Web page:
On this subject, we reprint here large extracts of an article published by the British comrades of Workers Fight (Class Struggle #97, October 2012).
On October 23rd, 2011, when Libya was officially declared “free,” following Qaddafi’s execution and the fall of the last strongholds of his regime, there were celebrations in Western capitals. For once, it seemed that a Western military intervention had gone according to plan without causing a backlash. In the U.S., a former staff member of the State Department from the Bush era even praised Obama in the coded jargon of U.S. diplomacy by writing that “Libya had demonstrated the viability of a well-implemented Responsibility-to-Protect intervention.”
Yet, within weeks of this “victory for democracy,” another kind of “demonstration” could be seen in Libya. Demonstrations were taking place in the streets of Tripoli on an almost daily basis, to protest the brutality of the brigades of “thuwwars” (revolutionaries) then roaming the streets of the main towns in heavily-armed pick-ups, imposing their rule on people under the pretext of hunting down “Qaddafi loyalists,” while waging a bloody turf war among themselves. Instead of the idyllic “democracy” hailed by Western governments, bloody chaos was emerging out of the ashes of Qaddafi’s regime.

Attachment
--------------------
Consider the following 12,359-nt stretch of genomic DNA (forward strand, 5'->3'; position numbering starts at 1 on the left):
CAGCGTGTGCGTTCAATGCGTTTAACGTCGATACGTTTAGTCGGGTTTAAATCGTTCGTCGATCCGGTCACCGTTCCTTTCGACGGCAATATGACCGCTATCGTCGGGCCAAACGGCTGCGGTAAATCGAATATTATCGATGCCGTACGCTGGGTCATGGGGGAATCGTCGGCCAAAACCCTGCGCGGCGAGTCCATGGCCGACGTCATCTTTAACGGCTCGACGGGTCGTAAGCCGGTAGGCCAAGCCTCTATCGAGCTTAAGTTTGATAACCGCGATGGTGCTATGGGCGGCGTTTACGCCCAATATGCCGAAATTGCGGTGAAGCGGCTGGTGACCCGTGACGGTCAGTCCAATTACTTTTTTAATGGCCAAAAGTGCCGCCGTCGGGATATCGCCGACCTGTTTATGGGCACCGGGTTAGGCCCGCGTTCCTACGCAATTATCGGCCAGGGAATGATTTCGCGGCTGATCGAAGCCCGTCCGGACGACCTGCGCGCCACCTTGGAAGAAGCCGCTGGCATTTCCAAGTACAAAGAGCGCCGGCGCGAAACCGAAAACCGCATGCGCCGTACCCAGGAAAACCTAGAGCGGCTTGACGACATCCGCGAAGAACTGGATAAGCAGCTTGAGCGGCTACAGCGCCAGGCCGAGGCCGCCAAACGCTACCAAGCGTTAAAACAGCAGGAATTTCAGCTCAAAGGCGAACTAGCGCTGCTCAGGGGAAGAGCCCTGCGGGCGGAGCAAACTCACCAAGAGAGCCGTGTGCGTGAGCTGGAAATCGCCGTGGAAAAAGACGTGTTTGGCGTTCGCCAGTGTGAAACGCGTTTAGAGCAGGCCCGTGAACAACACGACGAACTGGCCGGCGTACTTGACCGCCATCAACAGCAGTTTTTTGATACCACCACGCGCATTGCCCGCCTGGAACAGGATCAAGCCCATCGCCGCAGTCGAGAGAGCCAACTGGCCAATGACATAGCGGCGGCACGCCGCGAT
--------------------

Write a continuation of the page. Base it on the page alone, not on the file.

Obviously, this was not what the Western powers had hoped for. Democratic freedoms for the Libyan population were never really on their agenda, neither during Qaddafi’s long rule, nor after the West’s military intervention. But the one thing they wanted to avoid was a power vacuum and the political chaos that would inevitably follow, after the collapse of Qaddafi’s regime, as had happened in Iraq after the overthrow of Saddam Hussein.
In this respect the imperialist powers were confronted with a major problem: they had no insiders, nor influence, among the ruling circles of Qaddafi’s repressive apparatus. So they could not rely on the Libyan army to push the dictator out while keeping everything else under control, which is the pattern followed in some of the other countries affected by the so-called “Arab Spring,” such as Egypt, Tunisia and Yemen. Overthrowing Qaddafi could only be achieved through the disintegration of this army and, in order to fill the vacuum, some sort of embryonic state machinery “in waiting” had to be built.